•          Ocean Trail West was upgraded from the Centre to Martha’s Place – a secondary gateway. All wooden structures were removed from this section as well. Where steps were required to remain because of steep slopes, walk-around of gravel surfaces with accessible slopes were added to by-pass the steps where possible. Wooden steps were replaced by granite steps where steps had to remain. As well, portions of Ocean Trail were built up to address regular flooding including flooding that made one of the two fossil sites inaccessible.

•          The two pedestrian bridges on Ocean Trail West – Kingfisher Bridge and Blue Jay Bridge – were widened to allow for access by maintenance and first responder vehicles.

•          The trail system Primary Gateway was redeveloped from gravel surface parking to asphalt with barriers (stone walls) to direct visitors to use the crosswalk on Route 60 instead of crossing the four-lane highway in a dangerous manner which had been a safety issue.

•          Primary gateway, secondary gateway and wayfinding signage were added to the upgraded sections of Canyon Trail East and Ocean Trail West.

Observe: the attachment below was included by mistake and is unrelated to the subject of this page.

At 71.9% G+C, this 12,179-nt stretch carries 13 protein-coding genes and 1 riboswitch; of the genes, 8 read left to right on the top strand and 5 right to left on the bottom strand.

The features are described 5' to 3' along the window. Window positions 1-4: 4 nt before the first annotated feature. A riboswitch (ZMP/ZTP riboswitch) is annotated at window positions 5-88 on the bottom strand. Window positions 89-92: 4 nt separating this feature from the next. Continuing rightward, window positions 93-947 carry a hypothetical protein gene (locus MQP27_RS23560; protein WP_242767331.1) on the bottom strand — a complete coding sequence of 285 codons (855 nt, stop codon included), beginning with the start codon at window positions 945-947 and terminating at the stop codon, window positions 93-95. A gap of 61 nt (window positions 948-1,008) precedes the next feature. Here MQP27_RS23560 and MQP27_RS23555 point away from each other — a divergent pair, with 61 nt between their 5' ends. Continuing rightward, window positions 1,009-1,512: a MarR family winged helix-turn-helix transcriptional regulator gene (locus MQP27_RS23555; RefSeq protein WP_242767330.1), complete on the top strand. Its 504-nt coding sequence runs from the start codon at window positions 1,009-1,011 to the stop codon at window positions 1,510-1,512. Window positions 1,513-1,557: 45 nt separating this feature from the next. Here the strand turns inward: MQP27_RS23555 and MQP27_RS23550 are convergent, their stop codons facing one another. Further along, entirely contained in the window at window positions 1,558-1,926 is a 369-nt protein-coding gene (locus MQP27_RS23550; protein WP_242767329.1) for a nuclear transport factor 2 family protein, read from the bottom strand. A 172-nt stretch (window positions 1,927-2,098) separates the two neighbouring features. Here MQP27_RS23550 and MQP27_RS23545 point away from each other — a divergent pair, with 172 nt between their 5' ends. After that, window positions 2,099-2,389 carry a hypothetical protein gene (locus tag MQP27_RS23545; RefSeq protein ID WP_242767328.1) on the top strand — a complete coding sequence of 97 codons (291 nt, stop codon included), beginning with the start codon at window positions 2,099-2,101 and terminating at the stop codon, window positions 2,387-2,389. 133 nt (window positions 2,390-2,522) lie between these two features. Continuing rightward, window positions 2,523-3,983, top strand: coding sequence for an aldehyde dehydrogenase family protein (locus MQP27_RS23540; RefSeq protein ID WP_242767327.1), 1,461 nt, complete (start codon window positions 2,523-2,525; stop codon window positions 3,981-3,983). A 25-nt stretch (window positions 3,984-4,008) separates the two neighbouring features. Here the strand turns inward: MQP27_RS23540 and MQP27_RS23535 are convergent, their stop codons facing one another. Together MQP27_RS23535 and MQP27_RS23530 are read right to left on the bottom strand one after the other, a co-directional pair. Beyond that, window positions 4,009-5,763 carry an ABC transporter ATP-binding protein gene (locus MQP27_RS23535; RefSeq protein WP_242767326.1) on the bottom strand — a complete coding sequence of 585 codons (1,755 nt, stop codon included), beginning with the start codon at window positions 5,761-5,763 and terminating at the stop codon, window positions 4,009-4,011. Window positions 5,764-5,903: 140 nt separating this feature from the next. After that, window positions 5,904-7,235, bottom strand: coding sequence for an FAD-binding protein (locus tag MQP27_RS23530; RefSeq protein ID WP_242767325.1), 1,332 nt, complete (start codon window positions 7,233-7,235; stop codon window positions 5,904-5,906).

Phase 2 Accomplishments

The main goal of Phase 2 of the Master Plan was to upgrade sections of the ocean trail and to connect both Ocean Trail East and Ocean Trail West to the coast. The development would remove unnecessary barriers from trails, upgrade trails for use by all, and where possible create new accessible trail sections along the river edge. The other goal was to upgrade the trail from Kingfisher Bridge to Bubble Pond Lookout. Due to availability of funding, his phase was divided into Phase 2A and Phase 2B.

Phase 2A Accomplishments

This phase created 1.9 kilometres of upgraded trails. The following summarizes the work completed in Phase 2A:

  • From Blue Jay Bridge to Bubble Pond, a new segment was added to Ocean Trail (East) along the river edge. This development provides accessibility to the Trilobite fossil site, stabilizing the site to protect the fossils from risks of silting.
  • Ocean Trail East from Bubble Pond to the end of developed trail (marker #17) below Hazel Place, was upgraded and stabilized the bank along the river to create a trail that is accessible to all. The wooden boardwalk was removed.
  • Beyond marker #17, Ocean Trail East was extended to the coast along the river edge, taking the pedestrian foot traffic off private property and keeping all visitors on the Manuels River trail. This entailed clear cutting, increasing levels of rock formation with boulder along the river edge (soil on the land side and stone on water side) to address flooding of the trail.